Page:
So, where were we? The time travel thing was a bit of an anticlimax, as I said, and the ratings took a hit. So they had to ramp it up. Originally, they were going to digest the first trip, but now they rushed on to the next one, and this time they sent back one of the presenters. I’m sure she’s a robot anyway, or so enhanced she’s as good as one. Anyway, she went back, or at least they shut the time machine door on her. And when they opened it a moment later she stepped out – with a boyfriend! Must have been cramped! Anyway, that poor guy was blinking at the virtual world they’d rolled out for him. And when he walked out of the studio into the real world, it was even worse. He screamed, literally screamed. Two-mile high tower towns with hoverships zooming about…! But they calmed him down and took him off to the Presidential House. When they got to the lawn he seemed stable again, and when President Bartok came over to shake his hand, he actually smiled. I wonder what happened to him afterwards. I can’t see the presenter staying with him long, even if she is human.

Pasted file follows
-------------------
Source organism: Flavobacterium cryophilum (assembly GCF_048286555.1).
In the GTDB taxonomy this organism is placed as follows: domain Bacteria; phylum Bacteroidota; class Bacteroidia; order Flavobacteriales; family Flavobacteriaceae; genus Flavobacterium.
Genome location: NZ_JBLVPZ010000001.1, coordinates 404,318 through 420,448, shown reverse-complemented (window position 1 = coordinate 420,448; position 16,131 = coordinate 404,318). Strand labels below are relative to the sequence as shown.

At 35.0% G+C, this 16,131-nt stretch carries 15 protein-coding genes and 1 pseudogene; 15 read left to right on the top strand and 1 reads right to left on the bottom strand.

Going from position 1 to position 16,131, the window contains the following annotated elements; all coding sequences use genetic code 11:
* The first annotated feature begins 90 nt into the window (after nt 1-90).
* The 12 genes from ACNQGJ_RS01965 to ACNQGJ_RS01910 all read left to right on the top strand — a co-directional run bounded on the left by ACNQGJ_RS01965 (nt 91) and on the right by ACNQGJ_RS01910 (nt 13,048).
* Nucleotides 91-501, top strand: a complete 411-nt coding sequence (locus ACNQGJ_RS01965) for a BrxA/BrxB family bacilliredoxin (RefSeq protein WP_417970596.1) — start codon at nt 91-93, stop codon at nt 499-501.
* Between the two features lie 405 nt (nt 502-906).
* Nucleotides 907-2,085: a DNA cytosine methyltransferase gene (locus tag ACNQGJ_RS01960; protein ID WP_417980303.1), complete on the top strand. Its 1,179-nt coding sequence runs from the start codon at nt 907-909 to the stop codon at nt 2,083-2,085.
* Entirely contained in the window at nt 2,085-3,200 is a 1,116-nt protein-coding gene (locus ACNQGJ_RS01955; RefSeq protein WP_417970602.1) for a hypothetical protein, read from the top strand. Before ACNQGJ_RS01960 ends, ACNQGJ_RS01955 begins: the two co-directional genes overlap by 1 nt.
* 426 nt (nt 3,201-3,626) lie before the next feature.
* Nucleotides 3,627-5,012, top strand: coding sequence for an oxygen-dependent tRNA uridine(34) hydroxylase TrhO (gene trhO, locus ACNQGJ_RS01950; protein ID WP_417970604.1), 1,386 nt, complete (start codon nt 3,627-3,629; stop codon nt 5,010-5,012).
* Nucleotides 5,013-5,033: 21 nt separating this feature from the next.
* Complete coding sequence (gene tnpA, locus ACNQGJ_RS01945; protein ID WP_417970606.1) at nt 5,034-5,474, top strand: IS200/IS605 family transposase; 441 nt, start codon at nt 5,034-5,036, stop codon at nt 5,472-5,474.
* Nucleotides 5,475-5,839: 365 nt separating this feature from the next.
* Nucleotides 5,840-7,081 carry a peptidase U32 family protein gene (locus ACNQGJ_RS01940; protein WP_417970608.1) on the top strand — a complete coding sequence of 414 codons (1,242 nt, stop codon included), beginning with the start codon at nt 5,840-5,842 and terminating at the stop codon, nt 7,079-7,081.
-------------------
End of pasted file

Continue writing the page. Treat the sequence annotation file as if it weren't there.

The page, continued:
And what happened to non-interference with the past? That seems to have gone out of the window in the drive for higher ratings. They wheeled out experts to say that it didn’t matter, that perturbated trends would return to equilibrium, whatever that means. But it seems to have worked in terms of ratings, and that’s what matters to Bartok. We see his smiling face everywhere. And people are queuing up for trips back in time. They’ve been letting them in at the rate of several a day for the past month. In fact, they’re building additional machines, and larger too, to take whole families. With an armed escort, if you want it. Although if you ask me, the worst thing about the past would be the viruses, and the sheer instability – storms and winds that could blow something down on you without warning.

I look out of my window. They’ve finally got the scrubbers out, and the air is reasonably clean today, I can breathe it. If I step out onto my balcony, there in that gap between the tower tops overhead I can see stars. That’s what I call a night.

And, I almost forgot, today is a celebratory day. Can’t exactly remember what for, but people are enjoying themselves, even at this height I hear the noise. I’ll have a couple of shots before I go to bed.